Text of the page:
By Paul Gable
The special Republican Primary for state Senate District 31 next Tuesday presents a classic ‘good ol’ boy’ versus outsider matchup between current House member Jay Jordan and businessman Mike Reichenbach.
It will be a test of how dedicated Republican voters are to see change in the way politics are conducted in South Carolina.
House incumbent Jordan has Starboard Communications, the political consulting firm of Walter Whetsell, running his campaign, which should be a red flag for voters who want change. Whetsell is the consultant for Congressman Tom Rice and is closely tied to the Myrtle Beach Area Chamber of Commerce and its Interstate 73 project.
Another interesting fact is how the South Carolina Association for Justice (SCAJ) has provided maximum contributions to the Jordan campaign. SCAJ has its own named political action committee, SCAJ PAC, which gave the maximum to Jordan. Then, there are 10 more associated PACs, Justice PACs 1-10, all of which have the same address as the SCAJ PAC and each of these supposedly individual PACs gave maximum contributions to the Jordan campaign on the same day – December 6, 2021, according to Jordan’s campaign disclosure filings.
Eleven supposedly individual PACs, all with the same address as the South Carolina Association for Justice PAC, appears on the surface to be an attempt by an association of lawyers to circumvent the state’s campaign finance law.
Supposedly independent PACs with the same address have been funded by the Grand Strand Business Alliance, which is funded by the Chamber, to support Chamber candidates in the past. It may be technically legal but it doesn’t pass the smell test.
It should be noted these lawyer PACs provided the same type of support to Horry County Sen. Luke Rankin in his 2020 reelection campaign. That campaign and its internal associations are now the subject of a lawsuit by Rankin opponent John Gallman.
One of the notable events during the campaign was a rally organized by former state Rep. Alan Clemmons. The rally was held in the parking lot of Coastal Law, the law firm of state Rep. Russell Fry. The rally used totally and provably false information to smear Gallman’s character and help lead to his runoff defeat.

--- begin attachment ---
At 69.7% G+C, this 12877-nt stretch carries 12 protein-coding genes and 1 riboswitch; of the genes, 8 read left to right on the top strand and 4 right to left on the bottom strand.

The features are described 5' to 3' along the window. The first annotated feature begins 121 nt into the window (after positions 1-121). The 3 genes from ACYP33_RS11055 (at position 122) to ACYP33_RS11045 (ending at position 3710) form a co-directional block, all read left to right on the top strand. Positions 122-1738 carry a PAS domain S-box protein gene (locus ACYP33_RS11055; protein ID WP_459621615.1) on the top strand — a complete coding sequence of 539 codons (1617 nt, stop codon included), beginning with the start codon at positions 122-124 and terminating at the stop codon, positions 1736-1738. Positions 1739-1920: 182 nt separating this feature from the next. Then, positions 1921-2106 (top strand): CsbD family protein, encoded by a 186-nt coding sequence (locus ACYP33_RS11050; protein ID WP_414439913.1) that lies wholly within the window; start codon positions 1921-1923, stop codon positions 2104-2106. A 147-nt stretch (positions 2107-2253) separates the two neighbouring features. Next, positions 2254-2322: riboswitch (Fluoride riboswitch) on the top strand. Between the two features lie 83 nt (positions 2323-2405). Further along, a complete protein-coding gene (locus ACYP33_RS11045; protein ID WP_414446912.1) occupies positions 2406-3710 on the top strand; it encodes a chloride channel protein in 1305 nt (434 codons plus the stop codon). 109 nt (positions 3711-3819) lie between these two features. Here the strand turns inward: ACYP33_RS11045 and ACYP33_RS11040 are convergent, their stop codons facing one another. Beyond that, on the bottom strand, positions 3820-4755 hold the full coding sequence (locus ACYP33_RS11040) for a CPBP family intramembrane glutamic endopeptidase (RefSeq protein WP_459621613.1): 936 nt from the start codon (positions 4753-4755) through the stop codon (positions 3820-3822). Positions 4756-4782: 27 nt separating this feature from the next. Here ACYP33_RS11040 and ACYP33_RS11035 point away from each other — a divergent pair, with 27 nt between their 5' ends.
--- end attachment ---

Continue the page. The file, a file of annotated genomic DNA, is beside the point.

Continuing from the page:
The current President of the SCAJ is Bert Glenn Utsey III, an attorney with the Alex Murdaugh Law Firm of Peters, Murdaugh, Parker, Eltzroth and Detrick for many years before breaking away to form a new law firm recently.
The law firm recently changed its name to the Parker Law Group to distance itself from Murdaugh, who is currently facing over 50 felony charges and whose scandals are widely covered in state media. Until his downfall, Murdaugh was a powerful insider in South Carolina politics.
Jordan is reportedly a friend of Fry, a past Chamber favorite who, after eight months of indecision, decided to challenge Rice for the 7th Congressional District seat. Fry and Jordan both sit on the House Judiciary Committee. Another Chamber favorite, Clemmons, carried the ball for the Chamber’s I-73 project for a number of years until he resigned his House seat to be eligible for a judgeship.
The Chamber is certainly trying to line up as many state representatives and senators as possible in the hope of getting funding for construction of I-73. Another senate vote, in the form of Jordan, would be beneficial for that effort.
Reichenbach is reportedly leading Jordan in recent polls. This may be an indication that voters in Senate District 31 are ready for an outsider who will look to serve small business and the people rather than someone with so many connections to politics as usual in Columbia.